Monday, June 22, 2009

Gardening in the Dead of Summer

Whose crazy idea was it to do a new garden installation in June??? I can't believe I put my poor landscaper through this, nor that he went for it. I guess that's the reality of the economy -- dripping wet and red in the face, he appreciates the work. We've had days near or above 100 ° for weeks now, and hard physical labor in the sun is beyond my capabilities.

The plants went in last Monday. I've watered by hand along with the multiple sprinkle tweaks, but still I have plants near death that probably are doomed. Not sissy plants either, as we put in mostly xeriscape varieties, nothing not recommended for hot Austin summers, mostly cacti and natives. The new beds getting late afternoon shade are fine, but the corner raised beds, where I've put in vegetables in the past, and may again in the fall, are just brutally exposed to full sun all day.

Still, I'm thrilled with the whole thing. Gone is the huge arbor that I put in when Joren was a tiny, extreme energy boy, as a substitute for a playscape (and to hide the playscape in the yard behind it, still there, alas). It cost the same as the boring commercial playscape, but it suited my aesthetic better, and still provided a fireman's pole, tire swing, trapeze bar and zip line over the years. But with ever dwindling attention from me and totally inadequate service from various yard firms hired to deal with it, our volunteer native mustang grape vines crept their relentless fingers around it and strangled the coral honeysuckle, shaded out the roses and herbs below, and stretched out for the overhanging live oak. It had to go. Rather than try to fight the invaders and keep some of the nice plants beneath, I decided to just start fresh and plant in a different style.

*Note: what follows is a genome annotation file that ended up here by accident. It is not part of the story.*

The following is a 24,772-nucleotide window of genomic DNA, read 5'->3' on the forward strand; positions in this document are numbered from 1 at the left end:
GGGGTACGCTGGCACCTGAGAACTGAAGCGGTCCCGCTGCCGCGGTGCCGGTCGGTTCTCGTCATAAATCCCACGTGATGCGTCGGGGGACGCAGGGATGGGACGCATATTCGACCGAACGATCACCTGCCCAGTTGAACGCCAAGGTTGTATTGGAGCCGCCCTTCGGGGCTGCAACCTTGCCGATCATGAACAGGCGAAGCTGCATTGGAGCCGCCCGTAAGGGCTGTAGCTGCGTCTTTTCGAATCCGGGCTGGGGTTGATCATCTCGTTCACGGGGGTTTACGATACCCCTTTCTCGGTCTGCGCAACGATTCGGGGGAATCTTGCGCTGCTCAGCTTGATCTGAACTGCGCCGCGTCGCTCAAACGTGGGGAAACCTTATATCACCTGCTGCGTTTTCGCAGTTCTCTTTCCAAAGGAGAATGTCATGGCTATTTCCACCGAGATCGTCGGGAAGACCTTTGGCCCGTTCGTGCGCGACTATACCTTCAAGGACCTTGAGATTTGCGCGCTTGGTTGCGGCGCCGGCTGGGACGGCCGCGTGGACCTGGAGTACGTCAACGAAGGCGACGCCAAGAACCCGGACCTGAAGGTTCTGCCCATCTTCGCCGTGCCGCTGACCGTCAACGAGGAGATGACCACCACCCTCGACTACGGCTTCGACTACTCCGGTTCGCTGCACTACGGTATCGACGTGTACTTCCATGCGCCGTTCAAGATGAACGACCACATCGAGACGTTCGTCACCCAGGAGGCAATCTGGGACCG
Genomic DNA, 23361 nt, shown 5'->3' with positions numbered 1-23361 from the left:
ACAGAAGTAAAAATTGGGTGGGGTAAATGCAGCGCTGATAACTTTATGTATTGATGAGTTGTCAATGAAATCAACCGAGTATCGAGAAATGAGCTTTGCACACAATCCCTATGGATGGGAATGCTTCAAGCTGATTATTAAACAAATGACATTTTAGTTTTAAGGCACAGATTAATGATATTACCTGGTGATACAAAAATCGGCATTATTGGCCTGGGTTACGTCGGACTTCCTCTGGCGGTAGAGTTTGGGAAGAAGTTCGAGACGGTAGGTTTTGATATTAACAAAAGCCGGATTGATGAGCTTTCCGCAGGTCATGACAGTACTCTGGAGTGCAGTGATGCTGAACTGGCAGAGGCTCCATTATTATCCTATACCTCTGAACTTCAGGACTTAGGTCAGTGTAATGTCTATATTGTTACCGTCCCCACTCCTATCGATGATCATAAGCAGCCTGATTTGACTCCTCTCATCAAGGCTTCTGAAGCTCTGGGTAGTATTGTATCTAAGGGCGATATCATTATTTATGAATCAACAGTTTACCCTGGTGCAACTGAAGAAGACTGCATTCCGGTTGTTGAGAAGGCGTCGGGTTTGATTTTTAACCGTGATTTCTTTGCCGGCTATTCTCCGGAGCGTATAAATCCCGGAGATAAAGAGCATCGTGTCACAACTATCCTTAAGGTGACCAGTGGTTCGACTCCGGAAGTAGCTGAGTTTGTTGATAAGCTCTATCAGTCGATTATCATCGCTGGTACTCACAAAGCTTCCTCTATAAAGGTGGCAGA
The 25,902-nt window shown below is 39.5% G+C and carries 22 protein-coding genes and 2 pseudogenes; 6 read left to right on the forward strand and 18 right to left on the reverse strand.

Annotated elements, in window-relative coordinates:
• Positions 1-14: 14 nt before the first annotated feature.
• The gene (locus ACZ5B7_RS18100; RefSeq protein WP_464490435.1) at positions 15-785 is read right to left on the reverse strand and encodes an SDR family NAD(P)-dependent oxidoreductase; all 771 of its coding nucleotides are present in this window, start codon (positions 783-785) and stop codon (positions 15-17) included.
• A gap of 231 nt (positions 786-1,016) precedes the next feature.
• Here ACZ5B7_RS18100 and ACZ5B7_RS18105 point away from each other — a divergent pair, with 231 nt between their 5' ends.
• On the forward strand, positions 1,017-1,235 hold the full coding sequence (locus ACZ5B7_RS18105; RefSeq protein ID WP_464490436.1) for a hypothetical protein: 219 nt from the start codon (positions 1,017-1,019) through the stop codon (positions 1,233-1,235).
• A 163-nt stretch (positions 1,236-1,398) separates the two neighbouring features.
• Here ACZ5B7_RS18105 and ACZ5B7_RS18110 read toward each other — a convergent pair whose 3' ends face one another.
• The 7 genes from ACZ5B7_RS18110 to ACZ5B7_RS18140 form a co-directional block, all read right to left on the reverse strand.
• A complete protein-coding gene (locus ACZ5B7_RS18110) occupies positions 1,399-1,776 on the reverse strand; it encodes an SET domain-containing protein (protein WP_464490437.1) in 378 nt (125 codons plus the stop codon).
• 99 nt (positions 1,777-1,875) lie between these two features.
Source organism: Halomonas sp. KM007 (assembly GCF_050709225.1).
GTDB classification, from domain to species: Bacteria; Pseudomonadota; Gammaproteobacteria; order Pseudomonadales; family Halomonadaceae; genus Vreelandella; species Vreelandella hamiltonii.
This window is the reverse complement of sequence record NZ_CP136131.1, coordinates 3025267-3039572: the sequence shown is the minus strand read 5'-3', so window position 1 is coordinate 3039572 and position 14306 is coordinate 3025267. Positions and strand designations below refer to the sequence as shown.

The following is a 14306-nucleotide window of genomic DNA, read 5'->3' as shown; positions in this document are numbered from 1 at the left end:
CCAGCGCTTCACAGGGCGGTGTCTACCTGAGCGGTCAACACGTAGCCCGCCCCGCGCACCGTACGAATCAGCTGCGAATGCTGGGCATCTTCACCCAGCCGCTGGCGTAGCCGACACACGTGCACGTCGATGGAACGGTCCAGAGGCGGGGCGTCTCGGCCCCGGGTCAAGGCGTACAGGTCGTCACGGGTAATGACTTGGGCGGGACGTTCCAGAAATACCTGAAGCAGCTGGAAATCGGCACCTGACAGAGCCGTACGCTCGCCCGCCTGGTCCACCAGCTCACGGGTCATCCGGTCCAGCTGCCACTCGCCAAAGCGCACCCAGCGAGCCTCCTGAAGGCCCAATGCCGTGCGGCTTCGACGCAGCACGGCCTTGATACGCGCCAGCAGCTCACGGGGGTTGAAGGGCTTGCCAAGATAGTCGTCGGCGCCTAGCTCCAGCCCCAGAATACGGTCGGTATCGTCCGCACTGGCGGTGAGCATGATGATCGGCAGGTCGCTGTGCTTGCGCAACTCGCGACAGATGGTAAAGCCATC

The last decade in Austin has brought more appreciation for heat survivors. As my husband's business partner said this weekend, after only six months in Austin he is just starting to appreciate the daunting toll of day after day of severe sun (and drought). We responded that no, he hasn't yet got the feel for it. That will come in August, when his body and mind will expect the heat to start to diminish, only to be dismayed that it continues on and on and on, into October at least.

So any plants that survive until the fall will no doubt be well suited to their environment. Going into the ground at the height of summer is the most stringent test.

The fountain was wired today. I just adore the contrast of the turquoise pottery against the stark gravel mulch. I'm in search of a rustic bench to install in the stone area between the two beds, where I can sit in the late afternoon shade and listen to the water burble and watch the birds and butterflies flit from flower to flower, sketchbook in hand.

Some of my favorite plants that I've never grown before are here. The Santa Rita prickly pear, with its incredible purple pads, has been a dream of mine for years now. The wonderful century agave, with black eyeliner edges and spines, was left in its box home, as I imagined the wood peeking out of the gold lantana and ox eye daisies when they've grown to surround it. I only hope it doesn't decide that this is its year to raise a 20 foot flower spike with its dying breath. Yellow bells (esperanza) is thriving, despite the heat, next to Mexican and purple feather grass.

The patio and established beds under the stand of live oaks are shady and happy, even in the heat, so I at least have a place to sit and ponder the fall replacement plantings. And when I can tolerate sitting in front of the torch, in the sunroom off the patio, with a window AC unit battling the torch and kiln resulting in inside temperatures pushing 100°, I'll have inspiration just outside the window.